HMAS Newcastle has conducted mission-focused Visit, Board, Search and Seizure (VBSS) training with the United States Navy (USN) and the United States Coast Guard in the Kingdom of Bahrain.
Newcastle is in the Middle East Area of Operations (MEAO) conducting maritime security operations as part of the Combined Maritime Forces (CMF) coalition, with a mission to counter terrorism, smuggling and piracy in the Gulf of Aden, the Red Sea, the Persian Gulf and the Indian Ocean.
Since arriving in the MEAO on 27 May, Newcastle’s Boarding Party has executed more than 100 maritime security boarding actions to search for evidence of illegal activity, collect ‘patterns of life’ intelligence and build rapport with the local seafarer community.
US Forces are also conducting maritime boarding operations in the region as part of the 29-nation CMF coalition.
Newcastle’s Boarding Party took advantage of a short port visit to Bahrain to train with the USN’s VBSS Team, which is based in the island Kingdom.
The training was conducted in a purpose built ‘ship in a box’, which the Australian sailors boarded to demonstrate their VBSS procedures. USN sailors acted as civilian mariners so that the Australians could practice their questioning techniques.
Newcastle’s Boarding Officer, Lieutenant Laura Ball said the opportunity allowed her team to compare tactics with their American counterparts.
“The training was excellent. The US is one of our biggest coalition partners and training with them allowed us to swap good ideas and strengthen coalition ties,” LEUT Ball said.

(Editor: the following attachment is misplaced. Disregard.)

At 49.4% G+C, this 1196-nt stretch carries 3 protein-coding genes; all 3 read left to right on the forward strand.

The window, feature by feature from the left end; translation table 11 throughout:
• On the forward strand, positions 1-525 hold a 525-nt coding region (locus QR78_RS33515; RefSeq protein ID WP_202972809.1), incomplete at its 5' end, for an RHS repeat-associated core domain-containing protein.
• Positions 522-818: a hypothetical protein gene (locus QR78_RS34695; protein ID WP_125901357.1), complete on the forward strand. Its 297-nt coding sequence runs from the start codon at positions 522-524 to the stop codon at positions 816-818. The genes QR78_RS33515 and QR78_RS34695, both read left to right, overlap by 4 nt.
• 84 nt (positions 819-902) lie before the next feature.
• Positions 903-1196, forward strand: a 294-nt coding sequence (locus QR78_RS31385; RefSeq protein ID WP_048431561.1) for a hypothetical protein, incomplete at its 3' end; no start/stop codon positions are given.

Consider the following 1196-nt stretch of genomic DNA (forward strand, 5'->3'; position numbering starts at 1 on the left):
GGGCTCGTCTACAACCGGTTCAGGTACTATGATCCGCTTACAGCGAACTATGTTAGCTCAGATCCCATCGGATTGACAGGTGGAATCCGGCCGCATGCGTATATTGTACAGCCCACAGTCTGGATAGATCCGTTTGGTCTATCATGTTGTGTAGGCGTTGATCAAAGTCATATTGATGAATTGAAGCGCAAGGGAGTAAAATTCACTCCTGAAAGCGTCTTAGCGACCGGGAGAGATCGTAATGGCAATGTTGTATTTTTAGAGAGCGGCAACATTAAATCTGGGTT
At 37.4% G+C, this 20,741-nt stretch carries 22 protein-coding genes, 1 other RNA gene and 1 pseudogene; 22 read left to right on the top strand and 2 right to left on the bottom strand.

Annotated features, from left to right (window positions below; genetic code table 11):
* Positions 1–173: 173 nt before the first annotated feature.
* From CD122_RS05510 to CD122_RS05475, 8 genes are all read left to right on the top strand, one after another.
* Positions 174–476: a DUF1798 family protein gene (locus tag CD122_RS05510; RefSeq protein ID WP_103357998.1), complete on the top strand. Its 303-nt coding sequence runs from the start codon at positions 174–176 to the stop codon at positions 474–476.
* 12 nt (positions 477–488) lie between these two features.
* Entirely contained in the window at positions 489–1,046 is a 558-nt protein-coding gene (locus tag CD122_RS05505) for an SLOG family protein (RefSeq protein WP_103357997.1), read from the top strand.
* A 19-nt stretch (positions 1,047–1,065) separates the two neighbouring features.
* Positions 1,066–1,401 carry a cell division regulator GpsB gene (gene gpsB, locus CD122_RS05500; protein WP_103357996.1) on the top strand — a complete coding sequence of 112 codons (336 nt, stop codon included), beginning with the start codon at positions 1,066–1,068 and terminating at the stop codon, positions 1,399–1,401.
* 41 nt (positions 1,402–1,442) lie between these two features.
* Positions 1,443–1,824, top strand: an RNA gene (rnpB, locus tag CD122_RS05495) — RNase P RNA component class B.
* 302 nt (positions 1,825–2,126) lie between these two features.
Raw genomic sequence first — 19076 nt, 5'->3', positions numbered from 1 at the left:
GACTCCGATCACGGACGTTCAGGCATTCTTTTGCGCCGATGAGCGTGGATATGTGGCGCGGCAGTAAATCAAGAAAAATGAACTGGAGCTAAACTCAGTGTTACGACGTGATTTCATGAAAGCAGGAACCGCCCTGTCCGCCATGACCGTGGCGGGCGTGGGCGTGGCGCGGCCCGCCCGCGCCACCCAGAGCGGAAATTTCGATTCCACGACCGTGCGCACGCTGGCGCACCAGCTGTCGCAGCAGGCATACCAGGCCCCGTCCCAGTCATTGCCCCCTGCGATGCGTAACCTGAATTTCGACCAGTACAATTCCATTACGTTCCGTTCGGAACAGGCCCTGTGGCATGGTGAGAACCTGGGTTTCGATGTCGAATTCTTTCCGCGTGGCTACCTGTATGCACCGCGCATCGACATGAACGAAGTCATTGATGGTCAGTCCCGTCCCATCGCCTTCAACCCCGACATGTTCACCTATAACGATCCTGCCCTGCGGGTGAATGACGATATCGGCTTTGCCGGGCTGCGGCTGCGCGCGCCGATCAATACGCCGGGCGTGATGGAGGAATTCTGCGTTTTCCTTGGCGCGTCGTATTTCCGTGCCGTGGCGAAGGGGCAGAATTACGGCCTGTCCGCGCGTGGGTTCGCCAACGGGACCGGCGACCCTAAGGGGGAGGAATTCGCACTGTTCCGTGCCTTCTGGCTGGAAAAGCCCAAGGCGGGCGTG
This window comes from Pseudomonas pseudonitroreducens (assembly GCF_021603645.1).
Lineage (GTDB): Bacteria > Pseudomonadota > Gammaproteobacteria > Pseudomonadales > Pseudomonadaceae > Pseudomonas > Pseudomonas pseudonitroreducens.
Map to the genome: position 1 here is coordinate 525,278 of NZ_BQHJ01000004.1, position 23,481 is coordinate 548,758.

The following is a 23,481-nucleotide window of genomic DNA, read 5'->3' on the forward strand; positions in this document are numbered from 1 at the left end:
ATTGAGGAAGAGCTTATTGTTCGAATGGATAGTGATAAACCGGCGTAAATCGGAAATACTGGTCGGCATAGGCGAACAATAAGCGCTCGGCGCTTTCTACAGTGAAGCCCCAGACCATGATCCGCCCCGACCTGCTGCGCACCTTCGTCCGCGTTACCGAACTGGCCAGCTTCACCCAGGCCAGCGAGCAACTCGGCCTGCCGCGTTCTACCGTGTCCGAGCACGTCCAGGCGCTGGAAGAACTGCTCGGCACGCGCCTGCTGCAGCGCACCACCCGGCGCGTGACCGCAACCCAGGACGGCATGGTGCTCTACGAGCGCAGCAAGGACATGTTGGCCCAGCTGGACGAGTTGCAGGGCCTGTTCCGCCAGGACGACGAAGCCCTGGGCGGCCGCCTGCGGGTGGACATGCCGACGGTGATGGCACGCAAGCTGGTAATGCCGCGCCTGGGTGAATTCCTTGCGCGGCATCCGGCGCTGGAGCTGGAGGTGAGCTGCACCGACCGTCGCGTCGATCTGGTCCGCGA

“I think everyone in the team got something out of the training. We learned different questioning techniques, slightly different search techniques and I think the experience will enhance our own boarding capabilities.”
USN Petty Officer Class Two Stephen Bird said the Boarding Teams were put through scenarios to help them analyse the effectiveness of their intelligence gathering techniques.
“What the personnel practiced here today was to approach a dhow, go onboard and ask basic questions of the master and the crew. We taught them how to ask questions and build relationships which maximise their ability to gather information.”
PO2 Bird said his sailors also learned from the Australians during the training scenarios.
“Our two countries, and the other nations of the coalition, have been out here, doing this job, for a while. The best thing that we can do is help each other along the way and learn from each others successes and mistakes.
“We certainly learned some things. In fact, we weren’t really teaching the Australians, but rather reinforcing what they already knew. We feel really comfortable working with these guys now and well into the future.”
LEUT Ball said Newcastle would seek to conduct more training with Australia’s coalition partners before the ship’s six-month deployment to the MEAO concludes in October.
“The experience with the USN VBSS team was really positive and we hope to conduct similar training during future visits to ports throughout the Middle East. We’re keen to make the most of every opportunity to enhance our capabilities,” she said.
Newcastle is deployed to the MEAO as part of Operation SLIPPER – the Australian Defence Force (ADF) contribution to the international campaign against terrorism, counter smuggling and counter piracy in the Gulf of Aden, and enhancing regional maritime security and engagement.
Newcastle’s deployment is the 55th rotation of an Australian warship to the MEAO since 1990.
Imagery is available on the Royal Australian Navy Media Library at http://images.navy.gov.au/S20130996.